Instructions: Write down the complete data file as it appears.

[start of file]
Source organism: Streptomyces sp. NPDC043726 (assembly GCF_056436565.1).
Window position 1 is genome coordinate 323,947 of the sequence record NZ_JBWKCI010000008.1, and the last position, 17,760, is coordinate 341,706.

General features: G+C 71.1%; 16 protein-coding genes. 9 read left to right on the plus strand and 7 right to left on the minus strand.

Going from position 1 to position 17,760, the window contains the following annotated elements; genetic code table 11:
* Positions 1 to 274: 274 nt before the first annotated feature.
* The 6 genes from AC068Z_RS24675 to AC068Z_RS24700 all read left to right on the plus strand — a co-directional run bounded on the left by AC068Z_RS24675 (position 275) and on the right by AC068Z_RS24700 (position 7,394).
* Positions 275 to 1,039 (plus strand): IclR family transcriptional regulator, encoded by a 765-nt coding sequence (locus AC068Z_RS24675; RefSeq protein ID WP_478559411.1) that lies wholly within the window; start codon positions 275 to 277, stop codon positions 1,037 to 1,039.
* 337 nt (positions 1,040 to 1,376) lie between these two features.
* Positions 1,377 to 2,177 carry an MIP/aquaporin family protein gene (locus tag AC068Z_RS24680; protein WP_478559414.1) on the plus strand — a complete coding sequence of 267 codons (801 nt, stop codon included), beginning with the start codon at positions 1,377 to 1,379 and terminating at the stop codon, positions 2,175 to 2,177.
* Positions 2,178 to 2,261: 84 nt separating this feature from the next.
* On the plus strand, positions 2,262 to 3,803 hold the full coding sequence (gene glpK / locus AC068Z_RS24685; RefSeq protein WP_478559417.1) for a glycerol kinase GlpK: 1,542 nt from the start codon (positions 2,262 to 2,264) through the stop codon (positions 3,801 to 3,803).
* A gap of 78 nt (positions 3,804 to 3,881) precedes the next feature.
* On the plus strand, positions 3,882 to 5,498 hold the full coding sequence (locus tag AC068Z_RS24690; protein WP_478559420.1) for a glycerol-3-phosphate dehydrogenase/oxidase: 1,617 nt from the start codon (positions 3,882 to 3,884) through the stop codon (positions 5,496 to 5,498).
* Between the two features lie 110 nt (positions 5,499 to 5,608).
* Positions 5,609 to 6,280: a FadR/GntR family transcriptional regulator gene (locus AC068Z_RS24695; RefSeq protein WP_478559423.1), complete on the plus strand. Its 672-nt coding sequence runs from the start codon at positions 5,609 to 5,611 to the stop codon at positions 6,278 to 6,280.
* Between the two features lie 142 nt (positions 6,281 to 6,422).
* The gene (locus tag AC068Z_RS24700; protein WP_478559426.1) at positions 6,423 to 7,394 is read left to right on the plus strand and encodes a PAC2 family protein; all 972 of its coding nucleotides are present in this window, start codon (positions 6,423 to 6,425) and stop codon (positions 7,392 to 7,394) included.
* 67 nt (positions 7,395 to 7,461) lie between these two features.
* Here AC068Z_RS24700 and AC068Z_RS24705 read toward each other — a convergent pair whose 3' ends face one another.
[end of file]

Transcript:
Source organism: Streptomyces sp. NPDC043726 (assembly GCF_056436565.1).
Window position 1 is genome coordinate 323,947 of the sequence record NZ_JBWKCI010000008.1, and the last position, 17,760, is coordinate 341,706.

General features: G+C 71.1%; 16 protein-coding genes. 9 read left to right on the plus strand and 7 right to left on the minus strand.

Going from position 1 to position 17,760, the window contains the following annotated elements; genetic code table 11:
* Positions 1 to 274: 274 nt before the first annotated feature.
* The 6 genes from AC068Z_RS24675 to AC068Z_RS24700 all read left to right on the plus strand — a co-directional run bounded on the left by AC068Z_RS24675 (position 275) and on the right by AC068Z_RS24700 (position 7,394).
* Positions 275 to 1,039 (plus strand): IclR family transcriptional regulator, encoded by a 765-nt coding sequence (locus AC068Z_RS24675; RefSeq protein ID WP_478559411.1) that lies wholly within the window; start codon positions 275 to 277, stop codon positions 1,037 to 1,039.
* 337 nt (positions 1,040 to 1,376) lie between these two features.
* Positions 1,377 to 2,177 carry an MIP/aquaporin family protein gene (locus tag AC068Z_RS24680; protein WP_478559414.1) on the plus strand — a complete coding sequence of 267 codons (801 nt, stop codon included), beginning with the start codon at positions 1,377 to 1,379 and terminating at the stop codon, positions 2,175 to 2,177.
* Positions 2,178 to 2,261: 84 nt separating this feature from the next.
* On the plus strand, positions 2,262 to 3,803 hold the full coding sequence (gene glpK / locus AC068Z_RS24685; RefSeq protein WP_478559417.1) for a glycerol kinase GlpK: 1,542 nt from the start codon (positions 2,262 to 2,264) through the stop codon (positions 3,801 to 3,803).
* A gap of 78 nt (positions 3,804 to 3,881) precedes the next feature.
* On the plus strand, positions 3,882 to 5,498 hold the full coding sequence (locus tag AC068Z_RS24690; protein WP_478559420.1) for a glycerol-3-phosphate dehydrogenase/oxidase: 1,617 nt from the start codon (positions 3,882 to 3,884) through the stop codon (positions 5,496 to 5,498).
* Between the two features lie 110 nt (positions 5,499 to 5,608).
* Positions 5,609 to 6,280: a FadR/GntR family transcriptional regulator gene (locus AC068Z_RS24695; RefSeq protein WP_478559423.1), complete on the plus strand. Its 672-nt coding sequence runs from the start codon at positions 5,609 to 5,611 to the stop codon at positions 6,278 to 6,280.
* Between the two features lie 142 nt (positions 6,281 to 6,422).
* The gene (locus tag AC068Z_RS24700; protein WP_478559426.1) at positions 6,423 to 7,394 is read left to right on the plus strand and encodes a PAC2 family protein; all 972 of its coding nucleotides are present in this window, start codon (positions 6,423 to 6,425) and stop codon (positions 7,392 to 7,394) included.
* 67 nt (positions 7,395 to 7,461) lie between these two features.
* Here AC068Z_RS24700 and AC068Z_RS24705 read toward each other — a convergent pair whose 3' ends face one another.